Lostness & Presence: Part 3. I was lost and now am found

This is the third and final part of this series of Messages… Listen to the Podcast here… 

Thursday, 28 June, 2018

‘Rejoice with me, for I have found my sheep that was lost.’ Luke 15:6 

In Parts 1 and 2 of Lostness and Presence, we were invited to stay with and befriend our lostness, moving through pain and uncertainty, fear and doubt into curiosity and silence, and deep inner listening. In the final part of this message, we learn to deepen our ability to listen in ways that promote and strengthen being found. And we acknowledge that the shift from being lost to being found can be a gradual one.

We cannot hide when we are lost. Truly, we are naked in emotion and body, in environment and thought. We allow the air of lostness to completely overcome us. We submit to its permeating the fibre of our being so that even our body may at times feel foreign while our thoughts are unsure. We completely let be into this lostness. And in this state, we are primed so fully to hand ourselves over to the Spirit of our soul.

I open to being found

We open to being found a number of ways, including but not limited to: prayer, meditation, contemplation and reflection, ceremony in nature, creativity, spiritual counselling and accompaniment. You may have your own ways of listening deeply for the soul’s return. And you’ll likely find that you resonate more with some methods than others. I tend towards Jesus, prayer, chant, and quiet contemplation and meditation. I also take time on the land, with nature. I’ll be open to the Holy Spirit moving through birds, wind, trees, animals and the ways these speak to my interior world and the depth of my lostness or how the gifting of signs points to my being found.

Here is a small summary of ways of being in lostness… 


In prayer, our uncertainty is given over to the Other. As Jesus said, ‘I will not leave you a spiritual orphan. I am coming for you’, you are invited to surrender into God’s hands. This abandonment of worry, of having to know, of reaching for, can be deeply satisfying, and life affirming. And while the art of prayer in relationship with the Other has taken a back seat in popular philosophies of consciousness and identity formation, the very intention to turn, through worship or appeal can in itself be uplifting. It may simply be that we voice our request in prayer. It may be that we beseech the Lord for answers. You’ll have your own words, and perhaps even your own deity, or none. Either way, prayer is a powerful method of opening and surrendering, of handing over our burden to be carried by the Other, and of listening for ‘the return’. The return is that echo of response, whether in deep silence, words, indications or signs, that signals you have been heard. 

Remember to pray confidently. To hand all you need to over to the Other. Be natural in your expression, honest and open. Be clear with your intentions and motives of only goodness. Speak your vulnerabilities, your frustrations, fears, doubts, and hopes. Just pray true, and trust that your prayers are received without judgement. And lean into the lighter feeling of having laid down your burden.


As ecotherapist and depth psychologist, Bill Plotkin writes, ‘We hear the Other through the numinous declarations of dreams, deep imagery, inner voices, sudden insights or revelations, synchronicities, powerful emotion, love, death, the voice of God, and epiphanies of nature. These communications from within (soul) and without (nature) and both/neither (Spirit) constitute the Other’s way of speaking to us. We make it a conversation by way of ceremony.’ Ceremony in this context is the active engagement of intention and awareness built around a form of conscious noticing, awaiting the return, having invited the Other to aid us. This can be a walk in the woods and a deliberate encounter with the trees and all that nature has to offer. It could be asking a question before you go to sleep and recording your dreams for answers in the morning. It may be the resounding voice within that speaks a truth unlike what you’ve heard before. Or those moments of synchronicity when the revealing to us of signs and wonders helps us to become found.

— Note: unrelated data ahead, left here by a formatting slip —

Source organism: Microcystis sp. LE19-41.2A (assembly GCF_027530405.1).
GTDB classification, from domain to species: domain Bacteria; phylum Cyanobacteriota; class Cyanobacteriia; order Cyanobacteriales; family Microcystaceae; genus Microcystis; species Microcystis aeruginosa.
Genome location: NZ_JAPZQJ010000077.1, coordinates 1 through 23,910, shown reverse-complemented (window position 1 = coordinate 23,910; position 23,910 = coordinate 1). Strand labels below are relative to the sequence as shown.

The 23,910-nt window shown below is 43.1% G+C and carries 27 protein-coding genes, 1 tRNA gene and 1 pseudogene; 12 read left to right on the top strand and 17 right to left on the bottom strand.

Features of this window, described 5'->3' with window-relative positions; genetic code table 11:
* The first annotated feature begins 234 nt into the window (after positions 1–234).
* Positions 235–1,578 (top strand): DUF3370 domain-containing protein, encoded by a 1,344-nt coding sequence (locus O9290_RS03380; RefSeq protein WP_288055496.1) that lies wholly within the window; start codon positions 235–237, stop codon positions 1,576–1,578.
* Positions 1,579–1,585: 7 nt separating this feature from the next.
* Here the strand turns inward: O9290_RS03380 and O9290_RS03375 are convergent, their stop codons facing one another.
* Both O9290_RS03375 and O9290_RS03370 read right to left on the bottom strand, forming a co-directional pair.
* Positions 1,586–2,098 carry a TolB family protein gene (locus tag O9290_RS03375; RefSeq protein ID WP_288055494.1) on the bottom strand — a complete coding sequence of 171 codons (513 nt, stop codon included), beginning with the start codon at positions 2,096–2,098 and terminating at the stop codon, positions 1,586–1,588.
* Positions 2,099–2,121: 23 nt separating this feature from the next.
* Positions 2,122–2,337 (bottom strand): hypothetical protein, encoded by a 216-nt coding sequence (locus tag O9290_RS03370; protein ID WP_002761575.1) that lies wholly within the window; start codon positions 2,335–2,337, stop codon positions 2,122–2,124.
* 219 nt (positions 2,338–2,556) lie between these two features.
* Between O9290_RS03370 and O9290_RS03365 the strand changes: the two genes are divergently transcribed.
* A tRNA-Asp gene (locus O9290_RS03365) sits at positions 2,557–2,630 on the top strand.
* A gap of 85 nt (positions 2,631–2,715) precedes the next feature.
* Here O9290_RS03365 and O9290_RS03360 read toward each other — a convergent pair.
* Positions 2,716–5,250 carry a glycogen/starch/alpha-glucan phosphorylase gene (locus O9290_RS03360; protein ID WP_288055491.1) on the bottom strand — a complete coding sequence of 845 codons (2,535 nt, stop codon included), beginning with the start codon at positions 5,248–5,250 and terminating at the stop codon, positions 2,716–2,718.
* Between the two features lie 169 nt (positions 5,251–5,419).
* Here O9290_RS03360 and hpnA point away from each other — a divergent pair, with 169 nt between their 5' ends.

When we meditate we are questing for an inner relationship with self and Other in some form, whether active or passive meditation. Generally, in meditation we are doing the work, and we seek to have a conversation with the Other. In mindfulness meditation, this conversation is with presence; awareness of being in the moment. We become the observer of all that is happening within us; the external and internal stimuli that gives rise to thought, feeling, sensation, memory, emotion. We rest and are curious in our observation, noticing the rising and falling of inner activity. There are many online and in-person mindfulness classes and courses available these days to help you in this coming to presence and awareness. Through mindfulness, we can come to know ourselves better – our processes, reactions, beliefs, limiting thoughts, emotional responses. By knowing ourselves we create greater options for us and are freer to choose more healthy and helpful ways of being. 

In religious, faith-based or spiritual meditation, we continue the relationship, but we are seeking out the Other through various forms of inner dialogue, whether verbal, imaginative, sensory or thinking. We are beseeching, searching, and actively pursuing that relationship with an expectation that our inner endeavours will elicit a returning Word that will ease or guide.